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Recommended reading: ‘Everyone knows his name’

6 years ago

Last Friday I had a good night with a Newcastle United theme. It’s not too often you can say that these days…

It will come as no surprise to you that it was nothing to do with the current situation at the club. One of my all-time heroes, Philippe Albert, did a talk-in appearance that I was never going to miss and it was tremendous.

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Albert spoke with real feeling for the club and the area, discussing the most exciting time in our recent history with good humour and perfect recall. This was the latest in a number of recent appearances from the stars of the ‘entertainers’ era, and they will always be well thought of on Tyneside. However, it also struck me how bittersweet these occasions can be.

First, although there were many happy memories for Albert to mention, there is always the stigma that this was underpinned by a failure to win silverware. For anyone who experienced the 95/96 season, thoughts of the infamous Graham Fenton game against Blackburn, or Ian Woan’s equaliser for Nottingham Forest, are torturous to relive. Regardless of this, our team was magnificent and it almost feels nit-picky and ungrateful to even mention it.

The second element that can feel a bit awkward is, of course, the comparison factor. Philippe Albert remembered the days when training at Maiden Castle was open to the public, and would regularly attract crowds of 3-4,000.

Kevin Keegan gave his squad specific instructions that they were to stay behind afterwards for autographs, photos and quality time with their adoring public. KK hammered home the point that without the fans they wouldn’t be there, and it was the least they could do in return.

Contrast that with the current approach and it is unrecognisable. The title contenders of ’96 would spend time meeting the kids, but the underachieving relegation battlers of 2015 train behind closed doors. The only time fans get anywhere near the training ground now is when they have been invited there for a fight by the assistant manager.

This is the part that’s hard to swallow. The failure to win the title in ’96 hurts me a hell of a lot more now than it did at the time. At the end of that season it was heartbreaking, but a magnificent team had given its all and they would probably go one better the next year.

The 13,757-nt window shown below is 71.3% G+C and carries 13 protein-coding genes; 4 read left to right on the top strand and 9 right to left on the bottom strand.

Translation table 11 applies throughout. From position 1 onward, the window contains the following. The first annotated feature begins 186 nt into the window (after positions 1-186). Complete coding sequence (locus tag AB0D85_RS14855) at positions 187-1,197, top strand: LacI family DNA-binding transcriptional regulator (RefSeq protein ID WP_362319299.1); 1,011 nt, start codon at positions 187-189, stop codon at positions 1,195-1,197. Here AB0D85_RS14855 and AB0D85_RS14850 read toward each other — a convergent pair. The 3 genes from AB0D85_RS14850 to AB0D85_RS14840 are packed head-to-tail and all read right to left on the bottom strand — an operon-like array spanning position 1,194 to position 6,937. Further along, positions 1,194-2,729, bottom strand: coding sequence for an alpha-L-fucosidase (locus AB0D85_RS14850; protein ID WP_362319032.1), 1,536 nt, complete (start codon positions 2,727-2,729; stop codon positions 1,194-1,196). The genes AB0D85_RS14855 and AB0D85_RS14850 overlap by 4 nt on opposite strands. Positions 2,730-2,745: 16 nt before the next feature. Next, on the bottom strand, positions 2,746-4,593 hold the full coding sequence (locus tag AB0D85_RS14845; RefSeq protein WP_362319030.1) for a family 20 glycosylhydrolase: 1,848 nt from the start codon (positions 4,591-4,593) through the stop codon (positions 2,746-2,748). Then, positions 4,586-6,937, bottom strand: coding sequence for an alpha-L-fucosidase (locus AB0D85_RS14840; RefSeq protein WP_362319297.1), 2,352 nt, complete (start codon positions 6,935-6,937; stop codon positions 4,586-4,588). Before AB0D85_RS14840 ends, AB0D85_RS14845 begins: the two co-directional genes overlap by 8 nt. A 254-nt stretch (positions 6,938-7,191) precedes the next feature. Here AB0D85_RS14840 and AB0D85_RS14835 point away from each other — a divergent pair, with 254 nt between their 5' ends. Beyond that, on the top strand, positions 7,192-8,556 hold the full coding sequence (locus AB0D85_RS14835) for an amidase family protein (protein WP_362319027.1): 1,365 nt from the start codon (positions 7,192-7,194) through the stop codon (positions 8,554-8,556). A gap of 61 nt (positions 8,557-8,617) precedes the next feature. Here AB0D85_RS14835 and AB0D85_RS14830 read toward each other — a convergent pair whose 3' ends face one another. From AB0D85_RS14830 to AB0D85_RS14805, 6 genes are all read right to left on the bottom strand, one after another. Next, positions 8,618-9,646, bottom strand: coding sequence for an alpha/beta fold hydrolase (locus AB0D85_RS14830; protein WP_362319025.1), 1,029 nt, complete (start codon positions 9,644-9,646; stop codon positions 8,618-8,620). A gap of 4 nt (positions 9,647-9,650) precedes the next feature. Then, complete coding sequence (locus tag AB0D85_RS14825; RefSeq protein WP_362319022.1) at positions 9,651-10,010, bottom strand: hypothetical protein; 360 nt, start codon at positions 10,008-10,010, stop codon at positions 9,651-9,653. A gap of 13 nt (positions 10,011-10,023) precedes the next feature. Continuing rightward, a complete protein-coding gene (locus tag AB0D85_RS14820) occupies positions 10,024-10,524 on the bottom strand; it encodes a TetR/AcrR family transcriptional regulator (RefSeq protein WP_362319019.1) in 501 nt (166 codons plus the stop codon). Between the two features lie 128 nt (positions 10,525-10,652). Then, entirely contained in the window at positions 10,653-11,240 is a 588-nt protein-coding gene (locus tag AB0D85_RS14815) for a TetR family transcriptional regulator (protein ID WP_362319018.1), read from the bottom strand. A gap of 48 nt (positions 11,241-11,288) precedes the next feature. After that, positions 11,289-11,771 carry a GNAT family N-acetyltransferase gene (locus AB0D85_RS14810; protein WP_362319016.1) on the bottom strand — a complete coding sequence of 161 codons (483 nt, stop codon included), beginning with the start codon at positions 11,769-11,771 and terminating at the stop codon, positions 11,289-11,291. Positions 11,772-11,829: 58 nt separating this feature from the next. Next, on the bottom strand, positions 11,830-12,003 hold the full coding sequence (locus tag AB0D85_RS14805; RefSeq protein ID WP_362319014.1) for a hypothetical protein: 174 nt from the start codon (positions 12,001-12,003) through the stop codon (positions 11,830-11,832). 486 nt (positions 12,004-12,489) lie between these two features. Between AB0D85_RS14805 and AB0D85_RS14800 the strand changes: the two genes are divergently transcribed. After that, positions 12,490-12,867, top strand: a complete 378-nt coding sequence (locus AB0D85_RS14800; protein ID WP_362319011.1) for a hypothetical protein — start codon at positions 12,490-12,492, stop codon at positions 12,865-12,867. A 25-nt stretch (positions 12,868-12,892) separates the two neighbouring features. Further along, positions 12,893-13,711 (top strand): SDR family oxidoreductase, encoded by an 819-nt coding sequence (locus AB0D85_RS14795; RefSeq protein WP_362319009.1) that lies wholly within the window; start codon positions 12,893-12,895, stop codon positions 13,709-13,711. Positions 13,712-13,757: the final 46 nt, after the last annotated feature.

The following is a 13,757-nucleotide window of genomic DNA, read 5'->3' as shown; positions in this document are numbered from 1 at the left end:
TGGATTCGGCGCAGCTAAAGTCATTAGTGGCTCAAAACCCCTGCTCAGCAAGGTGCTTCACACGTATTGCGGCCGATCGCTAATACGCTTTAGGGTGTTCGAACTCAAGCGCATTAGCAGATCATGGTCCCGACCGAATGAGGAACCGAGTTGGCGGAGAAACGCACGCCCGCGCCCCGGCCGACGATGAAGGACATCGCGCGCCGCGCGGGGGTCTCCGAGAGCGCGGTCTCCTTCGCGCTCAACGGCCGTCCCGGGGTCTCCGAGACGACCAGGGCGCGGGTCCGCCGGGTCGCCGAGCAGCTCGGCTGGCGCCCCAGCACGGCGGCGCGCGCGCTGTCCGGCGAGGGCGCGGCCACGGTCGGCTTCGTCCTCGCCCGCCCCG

The addition of Alan Shearer that summer only served to increase the optimism. The fact that the intervening 20 years would deliver nothing would be difficult to believe, let alone the fact that the club would be on its way to dying a slow death.

Then there’s the role of the fans. The Albert anecdote was from a time where the players at least respected the supporters and there was a tangible connection, whether this be in the form of a training ground autograph or a half-cut conversation in Julie’s on a Saturday night. Everyone was together in their pride in the team and their unequivocal support, and Newcastle United was the primary topic of conversation wherever Geordies went.

In current times, I actually feel a bit bored when I’m out of the area and someone wants to talk about my team. Emphasising the fact that you are getting the pi** taken out of you by the owners of your advertising vehicle (formerly football team) is bad enough, before you have to listen to some half-arsed opinion of how you shouldn’t have let Alan Pardew go, from a person with no concept of what it feels like to lose constantly for 4 months while your manager goes off nutting people.

Even worse can be the discussions between Newcastle fans. If someone asks now if you have a season ticket, you don’t know what you’re getting into.

It could be an attack of astonishing vitriol claiming you are part of the problem for the temerity of going to the match and you must be in love with Mike Ashley and might as well sell your kids to a Sports Direct sweat shop.

Alternatively, if you voice any disapproval toward the regime you may meet with the ridiculous witterings of a brainwashed Ashley-ite, spouting off about competing at our natural level and financial stability.

Whatever went on at board level back in the nineties (and they were never really popular) they never wanted to alienate fans and certainly never divided the support.

The most unsettling moment for me of the Albert event came towards the end. Seeing there were some obvious father and son combos in attendance (it was Father’s Day weekend) my wife asked me if this was the sort of thing I would do with our (currently 1 year old) son in future.

I said that I would love to, but I wasn’t sure it would ever happen. For a start, would my son ever see players of such a stature? Will the jobbers, mercenaries and stepping stone users of future years ever be worthy of a triumphant return to Tyneside?

More pertinently, will he want to be part of the disjointed circus that is his local team, and will my patience last long enough to help introduce him? The desire to do this is one of the main reasons keeping me going back.

It’s been a while since I gave these things much thought. When Ashley appeared on Sky Sports promising things, some people advocated patience. I think this was granted almost by default, as personally I’ve enjoyed four weeks of not having to think about it all.

However, given the large void of nothing the last month has produced, it’s nice to have a little escape from the present.

For all the misery of comparison it’s well worth a night listening to one of our old legends and I’ll be doing the same with Rob Lee in a couple of weeks time. Hopefully another pleasant distraction from what looks like more grim times ahead.

Follow Jamie on Twitter @Mr_Dolf


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